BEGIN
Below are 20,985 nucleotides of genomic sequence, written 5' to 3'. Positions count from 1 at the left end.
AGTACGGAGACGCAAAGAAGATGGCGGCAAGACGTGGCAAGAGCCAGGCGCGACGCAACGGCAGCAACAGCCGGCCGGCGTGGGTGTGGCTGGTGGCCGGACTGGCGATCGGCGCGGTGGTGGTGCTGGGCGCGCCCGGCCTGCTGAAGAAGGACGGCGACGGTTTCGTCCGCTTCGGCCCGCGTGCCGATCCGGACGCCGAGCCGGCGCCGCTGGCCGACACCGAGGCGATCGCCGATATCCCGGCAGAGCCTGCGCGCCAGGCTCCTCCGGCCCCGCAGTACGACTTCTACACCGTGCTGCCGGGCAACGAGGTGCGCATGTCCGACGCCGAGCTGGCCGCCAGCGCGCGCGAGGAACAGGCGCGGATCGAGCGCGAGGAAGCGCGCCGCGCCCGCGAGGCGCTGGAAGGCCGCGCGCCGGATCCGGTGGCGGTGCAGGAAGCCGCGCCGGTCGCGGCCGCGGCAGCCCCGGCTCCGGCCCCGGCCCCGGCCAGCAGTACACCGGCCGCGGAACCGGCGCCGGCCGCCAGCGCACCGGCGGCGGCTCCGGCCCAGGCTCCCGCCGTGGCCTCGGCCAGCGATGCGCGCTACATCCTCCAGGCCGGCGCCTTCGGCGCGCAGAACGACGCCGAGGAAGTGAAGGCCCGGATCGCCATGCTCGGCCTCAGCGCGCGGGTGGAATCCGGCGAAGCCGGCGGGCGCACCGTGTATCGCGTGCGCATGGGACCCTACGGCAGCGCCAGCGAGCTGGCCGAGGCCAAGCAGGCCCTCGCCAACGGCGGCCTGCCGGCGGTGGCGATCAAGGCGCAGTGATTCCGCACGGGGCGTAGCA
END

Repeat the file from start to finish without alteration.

Below are 20,985 nucleotides of genomic sequence, written 5' to 3'. Positions count from 1 at the left end.
AGTACGGAGACGCAAAGAAGATGGCGGCAAGACGTGGCAAGAGCCAGGCGCGACGCAACGGCAGCAACAGCCGGCCGGCGTGGGTGTGGCTGGTGGCCGGACTGGCGATCGGCGCGGTGGTGGTGCTGGGCGCGCCCGGCCTGCTGAAGAAGGACGGCGACGGTTTCGTCCGCTTCGGCCCGCGTGCCGATCCGGACGCCGAGCCGGCGCCGCTGGCCGACACCGAGGCGATCGCCGATATCCCGGCAGAGCCTGCGCGCCAGGCTCCTCCGGCCCCGCAGTACGACTTCTACACCGTGCTGCCGGGCAACGAGGTGCGCATGTCCGACGCCGAGCTGGCCGCCAGCGCGCGCGAGGAACAGGCGCGGATCGAGCGCGAGGAAGCGCGCCGCGCCCGCGAGGCGCTGGAAGGCCGCGCGCCGGATCCGGTGGCGGTGCAGGAAGCCGCGCCGGTCGCGGCCGCGGCAGCCCCGGCTCCGGCCCCGGCCCCGGCCAGCAGTACACCGGCCGCGGAACCGGCGCCGGCCGCCAGCGCACCGGCGGCGGCTCCGGCCCAGGCTCCCGCCGTGGCCTCGGCCAGCGATGCGCGCTACATCCTCCAGGCCGGCGCCTTCGGCGCGCAGAACGACGCCGAGGAAGTGAAGGCCCGGATCGCCATGCTCGGCCTCAGCGCGCGGGTGGAATCCGGCGAAGCCGGCGGGCGCACCGTGTATCGCGTGCGCATGGGACCCTACGGCAGCGCCAGCGAGCTGGCCGAGGCCAAGCAGGCCCTCGCCAACGGCGGCCTGCCGGCGGTGGCGATCAAGGCGCAGTGATTCCGCACGGGGCGTAGCA